A year after coming under Axel Springer's control, Politico's Europe and North American businesses are closer than ever
It’s been nearly a year since German-based Axel Springer acquired Politico for over $1 billion, which included both the U.S. and EU iterations of the brand, in addition to the almost 3-year-old technology-focused title Protocol. Since that acquisition, the Politico brand has started undergoing a merger of sorts internally as well.
Despite sharing a brand name and founder — Robert Allbritton — Politico U.S. and EU have operated as separate businesses until earlier this year. Now, Politico EU’s chief revenue officer Nicolas Sennegon said the Washington, D.C.-based and Brussels-based teams have developed global ambitions that include working together to sell ads across both regions, bundle subscriptions and find ways to editorially cover unfolding political news for readers around the world.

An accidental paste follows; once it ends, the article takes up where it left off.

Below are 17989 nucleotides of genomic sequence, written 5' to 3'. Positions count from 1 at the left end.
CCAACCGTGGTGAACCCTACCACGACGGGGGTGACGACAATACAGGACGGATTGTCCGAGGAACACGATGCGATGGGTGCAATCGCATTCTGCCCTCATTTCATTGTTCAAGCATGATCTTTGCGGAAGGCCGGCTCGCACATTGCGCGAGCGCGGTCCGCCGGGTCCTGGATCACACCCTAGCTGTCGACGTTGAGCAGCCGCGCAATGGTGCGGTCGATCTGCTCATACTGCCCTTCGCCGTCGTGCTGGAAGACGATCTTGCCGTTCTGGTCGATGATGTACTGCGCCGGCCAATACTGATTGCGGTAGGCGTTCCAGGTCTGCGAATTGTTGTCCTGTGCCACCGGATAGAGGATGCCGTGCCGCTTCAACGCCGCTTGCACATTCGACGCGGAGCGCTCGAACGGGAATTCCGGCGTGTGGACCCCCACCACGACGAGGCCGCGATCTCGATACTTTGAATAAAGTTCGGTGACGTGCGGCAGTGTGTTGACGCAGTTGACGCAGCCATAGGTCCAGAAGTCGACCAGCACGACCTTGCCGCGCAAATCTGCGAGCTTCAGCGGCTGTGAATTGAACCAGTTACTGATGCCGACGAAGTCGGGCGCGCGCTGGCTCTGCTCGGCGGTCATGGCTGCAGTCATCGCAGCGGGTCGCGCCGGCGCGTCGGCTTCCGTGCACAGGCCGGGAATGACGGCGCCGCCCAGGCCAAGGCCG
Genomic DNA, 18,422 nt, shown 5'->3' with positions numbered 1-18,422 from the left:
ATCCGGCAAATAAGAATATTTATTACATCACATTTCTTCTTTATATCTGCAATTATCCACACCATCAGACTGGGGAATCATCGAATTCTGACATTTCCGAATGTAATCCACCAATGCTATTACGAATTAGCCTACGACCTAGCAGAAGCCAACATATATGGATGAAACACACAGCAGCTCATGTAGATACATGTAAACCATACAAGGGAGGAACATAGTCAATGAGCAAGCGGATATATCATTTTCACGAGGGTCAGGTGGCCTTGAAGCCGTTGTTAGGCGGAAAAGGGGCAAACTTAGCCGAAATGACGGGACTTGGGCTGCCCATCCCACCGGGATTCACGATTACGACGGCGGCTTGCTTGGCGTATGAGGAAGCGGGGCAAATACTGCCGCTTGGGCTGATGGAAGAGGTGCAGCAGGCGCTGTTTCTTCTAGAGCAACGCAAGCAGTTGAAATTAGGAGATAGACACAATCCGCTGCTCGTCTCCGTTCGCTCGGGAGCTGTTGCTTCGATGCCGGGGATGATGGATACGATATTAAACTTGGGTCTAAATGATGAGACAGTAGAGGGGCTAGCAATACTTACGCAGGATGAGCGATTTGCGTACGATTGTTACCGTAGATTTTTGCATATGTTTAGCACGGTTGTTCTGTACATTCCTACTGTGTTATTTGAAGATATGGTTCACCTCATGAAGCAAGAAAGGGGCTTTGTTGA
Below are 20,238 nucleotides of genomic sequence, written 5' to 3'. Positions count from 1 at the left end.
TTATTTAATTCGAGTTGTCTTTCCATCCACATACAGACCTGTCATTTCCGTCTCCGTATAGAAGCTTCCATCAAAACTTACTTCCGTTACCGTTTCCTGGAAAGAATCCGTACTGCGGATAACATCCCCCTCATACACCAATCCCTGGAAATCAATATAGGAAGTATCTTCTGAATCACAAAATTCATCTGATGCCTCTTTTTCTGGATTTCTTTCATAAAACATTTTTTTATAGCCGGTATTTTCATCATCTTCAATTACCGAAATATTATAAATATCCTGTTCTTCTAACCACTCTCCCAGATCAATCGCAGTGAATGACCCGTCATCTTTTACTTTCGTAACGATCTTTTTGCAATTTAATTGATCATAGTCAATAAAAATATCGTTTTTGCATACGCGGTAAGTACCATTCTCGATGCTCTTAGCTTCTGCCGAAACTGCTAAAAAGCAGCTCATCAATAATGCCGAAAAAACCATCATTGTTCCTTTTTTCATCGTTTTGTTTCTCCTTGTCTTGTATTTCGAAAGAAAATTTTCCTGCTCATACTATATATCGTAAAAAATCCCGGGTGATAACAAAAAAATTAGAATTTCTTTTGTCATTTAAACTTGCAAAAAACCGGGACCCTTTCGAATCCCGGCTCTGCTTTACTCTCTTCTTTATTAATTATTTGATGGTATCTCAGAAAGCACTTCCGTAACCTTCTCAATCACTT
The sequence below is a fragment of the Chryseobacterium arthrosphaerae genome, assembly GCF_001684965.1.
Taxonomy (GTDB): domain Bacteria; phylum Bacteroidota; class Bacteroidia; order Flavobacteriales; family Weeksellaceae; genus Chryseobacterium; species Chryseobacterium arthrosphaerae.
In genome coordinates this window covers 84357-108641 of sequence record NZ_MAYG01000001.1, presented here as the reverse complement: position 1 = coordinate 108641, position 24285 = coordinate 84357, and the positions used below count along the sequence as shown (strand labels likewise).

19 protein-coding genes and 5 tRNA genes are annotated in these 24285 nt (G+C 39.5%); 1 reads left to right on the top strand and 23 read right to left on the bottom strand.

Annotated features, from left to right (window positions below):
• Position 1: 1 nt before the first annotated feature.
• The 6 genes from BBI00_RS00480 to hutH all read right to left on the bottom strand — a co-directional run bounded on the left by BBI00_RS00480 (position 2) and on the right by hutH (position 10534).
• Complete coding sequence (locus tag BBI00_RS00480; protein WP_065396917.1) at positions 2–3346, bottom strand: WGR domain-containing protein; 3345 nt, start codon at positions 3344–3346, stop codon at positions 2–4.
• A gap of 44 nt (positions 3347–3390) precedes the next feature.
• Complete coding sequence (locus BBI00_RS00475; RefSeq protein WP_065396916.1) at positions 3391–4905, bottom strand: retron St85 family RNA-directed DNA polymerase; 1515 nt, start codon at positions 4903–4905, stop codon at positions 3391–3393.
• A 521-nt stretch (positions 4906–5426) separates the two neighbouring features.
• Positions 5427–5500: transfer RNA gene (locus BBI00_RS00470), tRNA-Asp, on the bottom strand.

Most of the cross-brand collaboration has originated at the advertising level, which represents about one-third of Politico EU’s revenue currently (the other two-thirds come from its subscriptions business, which runs about €17,000 per year), according to Sennegon. But as the brand pursues its global expansion, he added that there are opportunities to further link those two sides of the business, by turning subscribers into advertisers, where Politico EU already sees about a 50% overlap.
On the latest episode of the Digiday Podcast, Sennegon said that over the next year, Politico will be further branching the two brands together, though he would not disclose exactly what a global Politico will look like or when we can expect its launch.